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List Of Shale Gas Formations In The United States

Natural gas is a hydrocarbon, which means it is made up of compounds of hydrogen and carbon.

This list includes the major shale gas formations in the U.S. Shale gas refers to natural gas that is extracted from shale, an unconventional reservoir of hydrocarbons. Shale is considered unconventional since most oil and gas comes from sandstone and limestone formations. Since shale is a very dense sedimentary rock it must be be "fracked" or be stimulated with hydraulic fracturing to release oil and gas. Hydraulic fracturing refers to the process by which thousands of gallons of fluid are forced down the newly drilled well to fracture or break apart the shale. Once this has been done more natural gas or oil can escape. Shale gas reserves in the United States hold trillions of cubic feet of clean burning natural gas and will be a big part of the United States energy supply for many years to come. Below are some of the major shale gas reserves. Following the list is a map from the U.S. Department of Energy showing major shale formations.

List Of Shale Gas Reserves In The USA.

The Antrim Shale

The Antrim shale lies in the northern part of the Michigan basin. It is a Devonian age rock formation and lies at a relatively shallow depth of around 1000 feet deep. It has been produced by vertical wells for several decades now. Horizontal drilling is not typically used in the Antrim shale.

The Barnett Shale

The hottest area of drilling activity in the Barnett shale thus far is in the Fort Worth Basin. Wells are in the 6000 to 8000 feet deep range. Horizontal drilling is the preferred method used. It is a newly developed "play" as oil and gas discoveries are called, though it was known about for decades. It was not until directional drilling was invented in the last couple of decades that it was viable. The Barnett shale extends as far as West Texas, where only a few exploratory wells have been drilled thus far. The majority of activity is located around the towns of Cleburne, Weatherford, Ft. Worth, Mansfield and Mineral Wells. See Barnett Shale Info and Maps for more information and maps of the Barnett shale.

The Caney Shale

The Caney shale lies in the Arkoma basin of Oklahoma. It has only been recently developed, following success in the Barnett shale.

List of Shale Gas Formations Continued..

Conesauga Shale.

Located in Alabama, this Cambrian age shale is also recently being developed. New wells are currently in progress.

The Fayetteville Shale

The Fayetteville Shale is also located in the Arkoma basin in Arkansas. This newly developed shale is proving to be very profitable for oil and gas companies. It lies at a depth of 1500 to 6500 feet. It had been previously been produced from vertical wells but now all new wells are horizontal.

The Floyd Shale

The Floyd shale is located in the Black Warrior basin of Mississippi and Alabama. It is of the Mississippian geologic age.

The Gothic Shale

The Gothic shale is a newly exploited shale formation located in the Paradox basin of Colorado. Only a few wells have been drilled, one testing to 5700 MCF per day.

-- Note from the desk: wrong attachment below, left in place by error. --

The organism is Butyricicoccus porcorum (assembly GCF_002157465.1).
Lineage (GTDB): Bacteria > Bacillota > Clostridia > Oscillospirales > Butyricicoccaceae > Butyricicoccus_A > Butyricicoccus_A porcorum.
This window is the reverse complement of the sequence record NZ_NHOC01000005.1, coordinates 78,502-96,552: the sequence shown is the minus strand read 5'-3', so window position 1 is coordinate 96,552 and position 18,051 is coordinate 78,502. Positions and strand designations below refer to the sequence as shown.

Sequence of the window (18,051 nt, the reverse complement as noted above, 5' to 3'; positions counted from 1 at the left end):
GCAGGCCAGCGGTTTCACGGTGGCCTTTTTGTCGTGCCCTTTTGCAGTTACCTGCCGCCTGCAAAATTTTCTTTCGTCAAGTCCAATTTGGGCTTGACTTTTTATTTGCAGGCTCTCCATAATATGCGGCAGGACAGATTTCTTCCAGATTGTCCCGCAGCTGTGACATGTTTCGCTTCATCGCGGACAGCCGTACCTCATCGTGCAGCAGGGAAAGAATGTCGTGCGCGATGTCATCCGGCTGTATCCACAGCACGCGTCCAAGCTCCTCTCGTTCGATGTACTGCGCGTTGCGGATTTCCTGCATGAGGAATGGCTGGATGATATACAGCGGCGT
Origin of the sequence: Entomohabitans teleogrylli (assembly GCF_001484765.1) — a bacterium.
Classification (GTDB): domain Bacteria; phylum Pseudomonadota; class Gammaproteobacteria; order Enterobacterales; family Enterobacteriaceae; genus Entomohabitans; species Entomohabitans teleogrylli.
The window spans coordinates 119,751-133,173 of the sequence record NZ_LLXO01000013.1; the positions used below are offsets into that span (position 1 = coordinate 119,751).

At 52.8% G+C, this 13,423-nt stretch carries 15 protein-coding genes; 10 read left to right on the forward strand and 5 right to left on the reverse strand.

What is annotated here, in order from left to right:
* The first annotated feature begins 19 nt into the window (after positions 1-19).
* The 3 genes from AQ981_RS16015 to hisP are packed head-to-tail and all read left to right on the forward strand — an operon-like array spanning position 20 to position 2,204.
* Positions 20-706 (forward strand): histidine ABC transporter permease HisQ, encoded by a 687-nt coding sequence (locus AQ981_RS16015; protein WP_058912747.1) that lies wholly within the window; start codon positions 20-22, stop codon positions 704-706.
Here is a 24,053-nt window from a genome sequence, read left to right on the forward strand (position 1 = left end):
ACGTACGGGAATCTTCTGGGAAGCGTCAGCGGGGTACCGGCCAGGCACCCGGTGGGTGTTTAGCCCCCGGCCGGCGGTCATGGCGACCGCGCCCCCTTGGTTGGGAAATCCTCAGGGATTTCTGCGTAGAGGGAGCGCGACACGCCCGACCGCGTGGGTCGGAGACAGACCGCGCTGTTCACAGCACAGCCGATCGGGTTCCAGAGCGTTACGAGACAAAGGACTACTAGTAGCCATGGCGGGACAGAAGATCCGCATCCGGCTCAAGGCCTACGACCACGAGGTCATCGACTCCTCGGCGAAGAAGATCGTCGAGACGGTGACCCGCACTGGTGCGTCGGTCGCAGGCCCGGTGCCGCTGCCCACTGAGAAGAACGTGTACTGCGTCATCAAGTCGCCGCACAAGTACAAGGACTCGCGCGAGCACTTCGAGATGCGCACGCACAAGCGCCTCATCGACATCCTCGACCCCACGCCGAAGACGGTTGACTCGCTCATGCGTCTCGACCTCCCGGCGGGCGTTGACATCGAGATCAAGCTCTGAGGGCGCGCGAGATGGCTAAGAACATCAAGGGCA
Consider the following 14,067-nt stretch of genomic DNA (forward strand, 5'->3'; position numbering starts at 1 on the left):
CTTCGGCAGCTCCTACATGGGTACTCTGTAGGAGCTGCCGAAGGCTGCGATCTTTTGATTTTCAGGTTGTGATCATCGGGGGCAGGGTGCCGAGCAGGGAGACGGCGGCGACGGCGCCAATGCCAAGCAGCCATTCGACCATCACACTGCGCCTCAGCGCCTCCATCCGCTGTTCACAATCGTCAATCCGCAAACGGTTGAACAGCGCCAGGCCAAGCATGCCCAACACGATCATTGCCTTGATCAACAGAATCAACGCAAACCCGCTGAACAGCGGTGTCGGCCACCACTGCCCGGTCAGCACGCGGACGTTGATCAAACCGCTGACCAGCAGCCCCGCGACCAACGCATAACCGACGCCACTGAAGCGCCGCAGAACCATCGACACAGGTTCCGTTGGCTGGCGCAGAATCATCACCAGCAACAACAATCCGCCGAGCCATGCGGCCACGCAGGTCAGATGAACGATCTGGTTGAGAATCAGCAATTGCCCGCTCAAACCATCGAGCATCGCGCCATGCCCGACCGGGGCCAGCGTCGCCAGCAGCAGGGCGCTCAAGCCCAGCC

The Haynesville Shale

The Haynesville shale is one of the major shale plays, along with the Barnett and Marcellus. Petrohawk Energy has had considerable success there. The Haynesville shale is a Jurassic age formation. Vertical wells were drilled as far back as 1905 but not until the advent of directional drilling was the formation considered a major gas source.

The New Albany Shale

The Devonian to Missippian age New Albany shale lies in the Illinois basin. It has been a producer of gas for over 100 years. Most wells are shallow, between 120 and 2100 feet deep. New drilling and completion methods  along with higher natural gas prices are causing oil and gas companies to revisit old leases and drill new wells. For more information see; New Albany Shale Information

The Pearsall Shale

Named after the Texas town of Pearsall, this shale is located in the Maverick basin of southwest Texas. To date over 50 wells are producing natural gas.

The Eagle Ford Shale

The Eagle Ford Shale is a new discovery or "play" that Petrohawk Energy is developing. Their current leasehold is over 200,000 acres. One new well is producing 9.3 Mmcfe/d  or 9.3 million equivalent (including condensate) per day. The Eagle Ford shale could potentially be as large as the Haynesville shale, though deeper depths, over 11,000 feet will make completions more difficult and expensive. Once the price of natural gas rises there should be an increase in drilling activity by Petrohawk Energy and other companies. The Eagle Ford shale covers a wide area, roughly from Maverick county to DeWitt County in the east. In Maverick county the Eagle Ford shale produces oil as well as natural gas. For more information see Eagle Ford Shale Information and Map

The Marcellus Shale

Possibly the most exciting, in terms of potential revenue, to oil and gas companies is the Marcellus shale that lies under much of the Northeast United States. It is a Devonian age shale, like the New Albany.

Numerous small shale gas plays are being developed throughout the United States and Canada. Many appear on the map below, others are too newly discovered to be on the map. The Bakken shale, located in North Dakota produces both oil and natural gas. Chesapeake Energy currently is drilling throughout the Marcellus on over 1.8 million leased acres and is making some good wells. Many of the drilling rigs that were working in the Barnett shale have been moved north to the Marcellus shale. For more information on the Marcellus shale see Marcellus Shale Map and Info

Map of shale gas formations in the U.S.

For more information on directional drilling for oil and natural gas see How Oil and Gas Wells Are Drilled Horizontally




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